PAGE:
Hydrogen Sulfide

or H2S

Appears in

Oxford Companion to Wine

Oxford Companion to Wine

By Jancis Robinson

Published 2006

  • About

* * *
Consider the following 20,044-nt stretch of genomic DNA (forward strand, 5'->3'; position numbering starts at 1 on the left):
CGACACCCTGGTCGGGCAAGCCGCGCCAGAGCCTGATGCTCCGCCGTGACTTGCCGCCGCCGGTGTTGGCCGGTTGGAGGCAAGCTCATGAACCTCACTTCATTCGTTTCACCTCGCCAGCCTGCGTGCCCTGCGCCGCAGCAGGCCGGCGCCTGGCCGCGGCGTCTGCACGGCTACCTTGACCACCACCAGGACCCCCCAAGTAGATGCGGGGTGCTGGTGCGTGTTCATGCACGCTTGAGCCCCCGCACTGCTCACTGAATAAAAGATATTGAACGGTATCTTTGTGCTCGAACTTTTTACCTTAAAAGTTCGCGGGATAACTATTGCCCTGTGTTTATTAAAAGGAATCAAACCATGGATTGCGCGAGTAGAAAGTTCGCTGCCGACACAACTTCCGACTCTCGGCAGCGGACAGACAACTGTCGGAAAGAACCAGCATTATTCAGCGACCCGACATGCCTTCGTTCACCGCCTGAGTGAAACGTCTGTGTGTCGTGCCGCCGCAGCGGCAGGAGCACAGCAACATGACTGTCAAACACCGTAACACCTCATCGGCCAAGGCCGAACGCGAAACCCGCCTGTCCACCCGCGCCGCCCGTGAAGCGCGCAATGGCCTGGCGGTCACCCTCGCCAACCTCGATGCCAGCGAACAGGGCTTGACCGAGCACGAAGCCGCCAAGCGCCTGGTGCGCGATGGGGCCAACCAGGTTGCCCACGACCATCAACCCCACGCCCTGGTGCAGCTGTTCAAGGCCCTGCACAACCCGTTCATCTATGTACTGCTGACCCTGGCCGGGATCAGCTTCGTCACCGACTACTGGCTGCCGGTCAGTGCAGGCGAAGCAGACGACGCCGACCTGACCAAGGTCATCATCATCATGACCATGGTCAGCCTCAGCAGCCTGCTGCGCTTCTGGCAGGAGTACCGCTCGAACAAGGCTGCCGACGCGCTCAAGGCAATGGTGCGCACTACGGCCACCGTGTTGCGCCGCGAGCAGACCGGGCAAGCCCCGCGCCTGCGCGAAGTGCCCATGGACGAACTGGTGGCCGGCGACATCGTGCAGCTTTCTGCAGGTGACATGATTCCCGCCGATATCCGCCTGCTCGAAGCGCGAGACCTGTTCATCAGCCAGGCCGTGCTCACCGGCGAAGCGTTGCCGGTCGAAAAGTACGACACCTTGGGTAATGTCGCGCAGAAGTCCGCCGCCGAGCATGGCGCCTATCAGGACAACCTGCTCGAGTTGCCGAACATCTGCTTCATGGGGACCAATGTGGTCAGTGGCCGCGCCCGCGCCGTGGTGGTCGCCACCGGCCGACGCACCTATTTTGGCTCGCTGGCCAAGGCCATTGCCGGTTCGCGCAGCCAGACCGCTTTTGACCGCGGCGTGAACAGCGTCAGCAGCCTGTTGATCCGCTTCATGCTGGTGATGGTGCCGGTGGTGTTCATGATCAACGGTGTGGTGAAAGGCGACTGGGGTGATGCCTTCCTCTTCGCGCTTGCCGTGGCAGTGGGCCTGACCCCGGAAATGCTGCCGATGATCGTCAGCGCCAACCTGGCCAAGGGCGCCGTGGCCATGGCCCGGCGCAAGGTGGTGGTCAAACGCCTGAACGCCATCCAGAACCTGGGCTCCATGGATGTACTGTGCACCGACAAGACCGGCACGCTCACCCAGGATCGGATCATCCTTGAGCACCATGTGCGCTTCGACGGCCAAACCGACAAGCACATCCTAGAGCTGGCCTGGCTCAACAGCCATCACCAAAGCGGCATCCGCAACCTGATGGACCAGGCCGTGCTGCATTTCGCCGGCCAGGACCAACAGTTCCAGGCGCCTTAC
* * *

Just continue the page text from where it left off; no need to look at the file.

hydrogen sulfide or H2S is the foul-smelling gas, reminiscent of rotten eggs, which even at very low concentrations (parts per billion) is easily recognized in wine because it is highly volatile and has a very low sensory detection threshold. Although it can form at any stage of wine production, hydrogen sulfide is produced most commonly during alcoholic fermentation, either in the early to middle, vigorous, phase or towards the end. Hydrogen sulfide production during the vigorous phase, which coincides with rapid yeast growth, is associated with a deficiency in the amount of nitrogen (often referred to as yeast-assimilable/available nitrogen or YAN) in the grape must or juice. The nitrogen content of grapes is highly variable and depends on many factors, including grape variety, soil type and nutrient status, climate, and vineyard management practices, such as type and amount of nutrient application, irrigation, and use of cover crops. Nitrogen-deficient grape musts are often supplemented with nitrogen, typically in the form of diammonium phosphate (DAP), which usually suppresses the appearance of hydrogen sulfide. Addition of sulfur dioxide, often made to the must shortly before inoculating with yeast, as an antioxidant and to inhibit ambient yeast and bacteria, can also increase the amount of hydrogen sulfide produced by some yeast strains.